By Sheky Espejo and Anthony Esposito / Reuters
Mexico’s central bank on Wednesday raised its 2017 growth forecast, a sign Latin America’s No. 2 economy has proved resilient to policy proposals by U.S. President Donald Trump that were expected to harm exports and investment.
Mexico’s first-quarter gross domestic product was stronger than forecast and 2017 growth should come in between 1.5 – 2.5 percent, up from a previous estimate of 1.3 – 2.3 percent, the bank said in its quarterly inflation report. The upgrade came after the finance ministry raised its growth outlook last week.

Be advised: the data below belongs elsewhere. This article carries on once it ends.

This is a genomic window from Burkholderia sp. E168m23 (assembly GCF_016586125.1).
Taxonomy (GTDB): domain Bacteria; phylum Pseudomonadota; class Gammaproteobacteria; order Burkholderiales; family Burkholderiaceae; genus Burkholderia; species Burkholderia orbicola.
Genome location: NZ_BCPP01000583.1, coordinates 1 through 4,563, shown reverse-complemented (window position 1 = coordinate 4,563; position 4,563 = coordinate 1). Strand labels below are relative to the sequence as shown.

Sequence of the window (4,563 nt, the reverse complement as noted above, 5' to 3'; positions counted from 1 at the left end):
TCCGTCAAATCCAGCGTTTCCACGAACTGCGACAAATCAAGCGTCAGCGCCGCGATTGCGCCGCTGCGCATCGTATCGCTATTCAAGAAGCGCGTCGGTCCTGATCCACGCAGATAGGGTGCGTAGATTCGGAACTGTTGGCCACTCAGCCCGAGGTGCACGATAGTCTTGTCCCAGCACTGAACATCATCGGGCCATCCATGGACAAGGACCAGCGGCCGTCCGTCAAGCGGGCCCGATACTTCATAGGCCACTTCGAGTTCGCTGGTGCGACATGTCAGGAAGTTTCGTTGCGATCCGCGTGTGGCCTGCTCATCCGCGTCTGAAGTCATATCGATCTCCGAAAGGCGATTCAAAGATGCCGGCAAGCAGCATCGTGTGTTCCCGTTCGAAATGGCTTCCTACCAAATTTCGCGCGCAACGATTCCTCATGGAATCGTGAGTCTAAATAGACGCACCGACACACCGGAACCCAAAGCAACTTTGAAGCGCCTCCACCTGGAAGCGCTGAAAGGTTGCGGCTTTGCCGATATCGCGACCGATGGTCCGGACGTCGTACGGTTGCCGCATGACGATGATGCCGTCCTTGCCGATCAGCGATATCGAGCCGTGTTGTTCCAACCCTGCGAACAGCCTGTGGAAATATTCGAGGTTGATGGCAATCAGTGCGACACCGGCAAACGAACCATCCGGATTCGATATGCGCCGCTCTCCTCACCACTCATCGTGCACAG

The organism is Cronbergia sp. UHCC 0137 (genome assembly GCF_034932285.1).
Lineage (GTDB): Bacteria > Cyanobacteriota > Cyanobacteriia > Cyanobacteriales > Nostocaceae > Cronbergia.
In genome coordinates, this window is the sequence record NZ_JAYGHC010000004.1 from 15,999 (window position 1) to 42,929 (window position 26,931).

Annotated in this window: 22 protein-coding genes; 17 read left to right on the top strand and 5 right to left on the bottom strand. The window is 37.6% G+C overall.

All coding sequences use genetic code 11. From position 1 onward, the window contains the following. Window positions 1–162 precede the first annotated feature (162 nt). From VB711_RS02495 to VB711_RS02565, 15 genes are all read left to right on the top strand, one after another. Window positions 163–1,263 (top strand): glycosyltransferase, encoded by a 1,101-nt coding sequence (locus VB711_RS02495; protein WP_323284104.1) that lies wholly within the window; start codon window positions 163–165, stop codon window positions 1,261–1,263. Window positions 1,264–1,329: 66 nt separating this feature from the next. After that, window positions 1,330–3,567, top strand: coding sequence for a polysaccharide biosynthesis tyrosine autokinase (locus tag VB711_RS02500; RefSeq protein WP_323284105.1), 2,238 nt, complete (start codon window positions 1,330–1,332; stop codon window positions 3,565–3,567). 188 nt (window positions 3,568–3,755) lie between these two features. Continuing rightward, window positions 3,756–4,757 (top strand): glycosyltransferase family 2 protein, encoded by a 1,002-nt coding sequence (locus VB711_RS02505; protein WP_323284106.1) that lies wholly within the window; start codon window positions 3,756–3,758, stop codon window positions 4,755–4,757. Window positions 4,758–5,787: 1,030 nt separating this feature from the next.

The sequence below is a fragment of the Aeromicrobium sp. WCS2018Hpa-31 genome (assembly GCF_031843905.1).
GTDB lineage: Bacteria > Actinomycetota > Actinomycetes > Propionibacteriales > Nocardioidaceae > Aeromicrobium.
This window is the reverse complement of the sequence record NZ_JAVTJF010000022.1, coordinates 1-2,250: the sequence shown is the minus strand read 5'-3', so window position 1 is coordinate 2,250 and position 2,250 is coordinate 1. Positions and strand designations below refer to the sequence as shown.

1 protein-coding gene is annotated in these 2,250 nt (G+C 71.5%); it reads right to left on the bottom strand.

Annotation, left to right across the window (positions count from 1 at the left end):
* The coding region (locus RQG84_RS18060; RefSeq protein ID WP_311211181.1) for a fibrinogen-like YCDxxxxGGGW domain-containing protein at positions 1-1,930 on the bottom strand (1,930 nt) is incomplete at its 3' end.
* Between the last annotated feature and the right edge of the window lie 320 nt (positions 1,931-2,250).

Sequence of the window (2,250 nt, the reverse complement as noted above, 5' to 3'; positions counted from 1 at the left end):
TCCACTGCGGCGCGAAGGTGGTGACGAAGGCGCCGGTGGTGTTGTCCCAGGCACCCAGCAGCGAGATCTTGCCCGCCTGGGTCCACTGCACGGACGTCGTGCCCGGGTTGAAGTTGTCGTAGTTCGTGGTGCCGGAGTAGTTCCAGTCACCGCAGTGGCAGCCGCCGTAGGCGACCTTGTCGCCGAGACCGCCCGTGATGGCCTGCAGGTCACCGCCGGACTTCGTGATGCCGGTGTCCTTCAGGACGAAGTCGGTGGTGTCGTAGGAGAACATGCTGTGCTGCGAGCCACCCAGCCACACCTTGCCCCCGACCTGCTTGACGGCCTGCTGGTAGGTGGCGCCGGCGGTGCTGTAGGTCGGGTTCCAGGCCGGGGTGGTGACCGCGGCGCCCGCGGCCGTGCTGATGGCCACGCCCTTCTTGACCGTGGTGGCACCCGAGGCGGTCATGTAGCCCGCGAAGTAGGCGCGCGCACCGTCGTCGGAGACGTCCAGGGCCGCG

Banco de Mexico kept its 2018 growth expectations unchanged, however, at between 1.7 – 2.7 percent. Inflation will be above the 4 percent target range for most of this year, but should trend down toward the end of 2017, and converge toward the 3 percent target by the end of 2018, the bank said.
The growth estimates were seen as good news for Mexican President Enrique Pena Nieto whose party faces a closely-fought state election this weekend that serves as a curtain-raiser for the presidential vote in 2018.